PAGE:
Use your internet dating fears to bond with your daughter
Q: I'm worried about my daughter - she's 22 and spends all her time internet dating, on dating apps and getting messages from strange men. Is it safe or am I being old fashioned? How can I get her to be careful about who she lets into her life?
A: Even though your daughter is grown up (more or less), you are still her parent, and as such your instinct is always going to be to protect her.
Some parents aren't comfortable being involved in their children's dating lives at all, while others are on the other end of the spectrum and are highly involved.
Wherever you stand as a parent, on the issue of safety it's always best to express your concern.
Yes, internet dating, and dating smartphone apps are exceedingly popular with all age groups, particularly younger men and women, but popularity and common usage doesn't equal safety.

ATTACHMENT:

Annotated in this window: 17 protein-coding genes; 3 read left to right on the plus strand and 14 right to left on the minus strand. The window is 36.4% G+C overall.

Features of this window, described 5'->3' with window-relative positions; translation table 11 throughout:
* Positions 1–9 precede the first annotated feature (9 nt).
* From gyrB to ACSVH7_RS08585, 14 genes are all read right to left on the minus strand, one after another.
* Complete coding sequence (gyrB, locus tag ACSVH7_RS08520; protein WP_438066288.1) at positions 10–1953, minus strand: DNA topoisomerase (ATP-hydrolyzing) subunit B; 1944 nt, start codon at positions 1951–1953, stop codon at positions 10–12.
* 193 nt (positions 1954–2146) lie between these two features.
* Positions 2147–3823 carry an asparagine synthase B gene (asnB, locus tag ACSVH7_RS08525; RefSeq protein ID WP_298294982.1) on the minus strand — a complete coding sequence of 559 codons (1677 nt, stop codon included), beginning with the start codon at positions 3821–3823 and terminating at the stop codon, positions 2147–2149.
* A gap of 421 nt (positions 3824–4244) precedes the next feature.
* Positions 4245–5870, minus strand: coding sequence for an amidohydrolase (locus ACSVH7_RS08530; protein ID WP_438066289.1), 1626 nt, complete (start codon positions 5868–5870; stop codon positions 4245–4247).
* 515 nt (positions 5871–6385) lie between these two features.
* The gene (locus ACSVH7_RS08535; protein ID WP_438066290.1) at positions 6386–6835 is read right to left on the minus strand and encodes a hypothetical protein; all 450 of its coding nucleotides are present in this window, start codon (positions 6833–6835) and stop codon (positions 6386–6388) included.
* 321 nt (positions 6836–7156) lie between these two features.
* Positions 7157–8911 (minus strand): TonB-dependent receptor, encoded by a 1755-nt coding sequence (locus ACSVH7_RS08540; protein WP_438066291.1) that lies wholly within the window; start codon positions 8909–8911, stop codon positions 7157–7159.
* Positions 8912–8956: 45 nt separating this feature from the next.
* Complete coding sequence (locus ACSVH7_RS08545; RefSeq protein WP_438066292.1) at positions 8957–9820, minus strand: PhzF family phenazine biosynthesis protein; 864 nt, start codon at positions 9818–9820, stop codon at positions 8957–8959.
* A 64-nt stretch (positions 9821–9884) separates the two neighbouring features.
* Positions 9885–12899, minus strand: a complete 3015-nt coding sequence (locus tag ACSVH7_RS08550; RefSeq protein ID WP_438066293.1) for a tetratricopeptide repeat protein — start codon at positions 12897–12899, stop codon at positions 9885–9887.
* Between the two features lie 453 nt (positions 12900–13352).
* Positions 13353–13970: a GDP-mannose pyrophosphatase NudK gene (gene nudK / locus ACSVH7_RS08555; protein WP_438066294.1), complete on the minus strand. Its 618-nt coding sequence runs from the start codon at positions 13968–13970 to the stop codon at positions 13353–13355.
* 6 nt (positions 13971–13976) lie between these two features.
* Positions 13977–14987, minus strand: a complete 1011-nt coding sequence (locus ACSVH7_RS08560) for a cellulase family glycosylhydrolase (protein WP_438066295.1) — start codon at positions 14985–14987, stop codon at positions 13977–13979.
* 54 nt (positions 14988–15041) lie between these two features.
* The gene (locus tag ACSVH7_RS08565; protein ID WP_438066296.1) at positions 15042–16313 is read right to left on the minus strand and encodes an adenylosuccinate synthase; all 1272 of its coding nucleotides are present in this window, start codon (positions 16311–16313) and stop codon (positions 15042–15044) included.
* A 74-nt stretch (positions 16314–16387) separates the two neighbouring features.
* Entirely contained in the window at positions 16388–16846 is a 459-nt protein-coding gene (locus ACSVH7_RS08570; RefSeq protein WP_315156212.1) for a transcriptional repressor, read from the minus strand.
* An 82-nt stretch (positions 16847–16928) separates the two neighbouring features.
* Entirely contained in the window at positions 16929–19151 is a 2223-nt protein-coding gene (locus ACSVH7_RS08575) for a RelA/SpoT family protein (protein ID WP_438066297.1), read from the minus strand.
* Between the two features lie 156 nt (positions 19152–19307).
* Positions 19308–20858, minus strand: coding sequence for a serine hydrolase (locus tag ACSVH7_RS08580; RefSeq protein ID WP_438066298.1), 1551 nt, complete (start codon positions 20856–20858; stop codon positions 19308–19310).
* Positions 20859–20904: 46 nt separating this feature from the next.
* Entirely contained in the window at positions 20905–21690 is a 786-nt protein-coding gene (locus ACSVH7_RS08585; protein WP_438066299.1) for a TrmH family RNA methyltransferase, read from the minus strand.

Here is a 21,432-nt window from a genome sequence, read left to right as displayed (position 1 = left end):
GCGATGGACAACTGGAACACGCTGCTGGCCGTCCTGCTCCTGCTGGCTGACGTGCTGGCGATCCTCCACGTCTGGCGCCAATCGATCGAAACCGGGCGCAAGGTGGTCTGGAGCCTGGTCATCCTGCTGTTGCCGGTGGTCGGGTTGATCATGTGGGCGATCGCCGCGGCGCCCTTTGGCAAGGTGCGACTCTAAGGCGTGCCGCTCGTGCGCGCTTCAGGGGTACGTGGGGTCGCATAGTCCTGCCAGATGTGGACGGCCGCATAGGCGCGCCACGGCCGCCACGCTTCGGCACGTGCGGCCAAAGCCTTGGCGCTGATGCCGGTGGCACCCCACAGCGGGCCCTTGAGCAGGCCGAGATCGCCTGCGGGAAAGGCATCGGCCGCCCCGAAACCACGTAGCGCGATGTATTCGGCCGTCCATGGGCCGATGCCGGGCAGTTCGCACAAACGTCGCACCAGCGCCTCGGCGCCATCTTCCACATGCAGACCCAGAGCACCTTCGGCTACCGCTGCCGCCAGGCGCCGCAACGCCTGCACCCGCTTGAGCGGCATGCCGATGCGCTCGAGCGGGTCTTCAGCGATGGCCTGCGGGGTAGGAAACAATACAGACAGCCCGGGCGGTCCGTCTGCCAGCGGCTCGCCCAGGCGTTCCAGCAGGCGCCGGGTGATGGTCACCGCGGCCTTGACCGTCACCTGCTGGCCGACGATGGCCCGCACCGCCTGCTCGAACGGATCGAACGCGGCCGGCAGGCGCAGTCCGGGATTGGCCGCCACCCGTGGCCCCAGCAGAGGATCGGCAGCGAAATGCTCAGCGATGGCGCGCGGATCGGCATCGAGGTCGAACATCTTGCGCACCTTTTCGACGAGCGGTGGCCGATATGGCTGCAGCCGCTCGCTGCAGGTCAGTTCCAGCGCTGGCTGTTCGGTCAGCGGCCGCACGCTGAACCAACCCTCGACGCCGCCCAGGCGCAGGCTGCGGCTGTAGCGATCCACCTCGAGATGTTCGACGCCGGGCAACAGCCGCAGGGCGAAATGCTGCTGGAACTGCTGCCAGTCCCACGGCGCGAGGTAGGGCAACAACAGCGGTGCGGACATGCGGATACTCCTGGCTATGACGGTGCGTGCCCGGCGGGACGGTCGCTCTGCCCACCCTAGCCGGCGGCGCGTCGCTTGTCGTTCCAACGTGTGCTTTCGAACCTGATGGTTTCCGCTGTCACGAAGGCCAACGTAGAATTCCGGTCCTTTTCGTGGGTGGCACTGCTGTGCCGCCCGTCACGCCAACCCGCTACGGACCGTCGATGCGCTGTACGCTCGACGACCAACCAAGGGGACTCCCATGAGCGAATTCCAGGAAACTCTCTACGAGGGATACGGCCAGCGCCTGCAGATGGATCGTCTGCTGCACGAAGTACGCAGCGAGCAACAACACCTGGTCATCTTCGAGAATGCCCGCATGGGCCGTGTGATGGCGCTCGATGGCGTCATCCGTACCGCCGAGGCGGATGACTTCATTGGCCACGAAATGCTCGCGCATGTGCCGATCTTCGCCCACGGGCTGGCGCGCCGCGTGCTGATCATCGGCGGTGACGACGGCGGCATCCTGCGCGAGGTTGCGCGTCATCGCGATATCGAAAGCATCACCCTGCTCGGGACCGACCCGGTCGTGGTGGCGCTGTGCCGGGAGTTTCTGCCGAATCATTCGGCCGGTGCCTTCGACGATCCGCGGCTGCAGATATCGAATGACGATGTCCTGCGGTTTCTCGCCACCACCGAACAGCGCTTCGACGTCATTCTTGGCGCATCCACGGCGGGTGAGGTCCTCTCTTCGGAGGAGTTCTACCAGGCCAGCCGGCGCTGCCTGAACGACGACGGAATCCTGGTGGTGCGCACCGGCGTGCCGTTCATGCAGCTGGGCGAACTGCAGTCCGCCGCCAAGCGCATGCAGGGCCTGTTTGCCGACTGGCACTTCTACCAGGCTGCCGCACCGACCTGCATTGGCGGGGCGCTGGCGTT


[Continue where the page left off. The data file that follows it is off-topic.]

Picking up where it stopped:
You can tell your daughter that your concern isn't a reflection of your generation's experience of dating, or being "old fashioned" but is common sense.
There are smart and not smart ways to use technology to meet people.
And it all has to do with privacy, control and access to personal information.
Rather than lecture your daughter though, you can use this opportunity to grow closer, and have her show you more of her world and how she thinks for herself.
Tell her you're concerned about safety, and you'd like to learn more so you don't spend so much energy worrying, if there's potentially not too much to worry about.
Ask her to show you how the dating sites and apps work - how a profile is set up, privacy settings, and how members communicate with each other without being able to locate personal information unless that is directly shared.
Then comes the natural next step in the conversation about safety: at what point is she sharing her contact details with men?
What safety measures does she use when she meet a date for the first time?
Does she let you or her friends know where she is?
Does she date in public group places? Share with her your concerns, experience, wisdom and hopes and invite a conversation that lets her know you may be old fashioned when it comes to dating, but technology or not, your daughter is always your priority.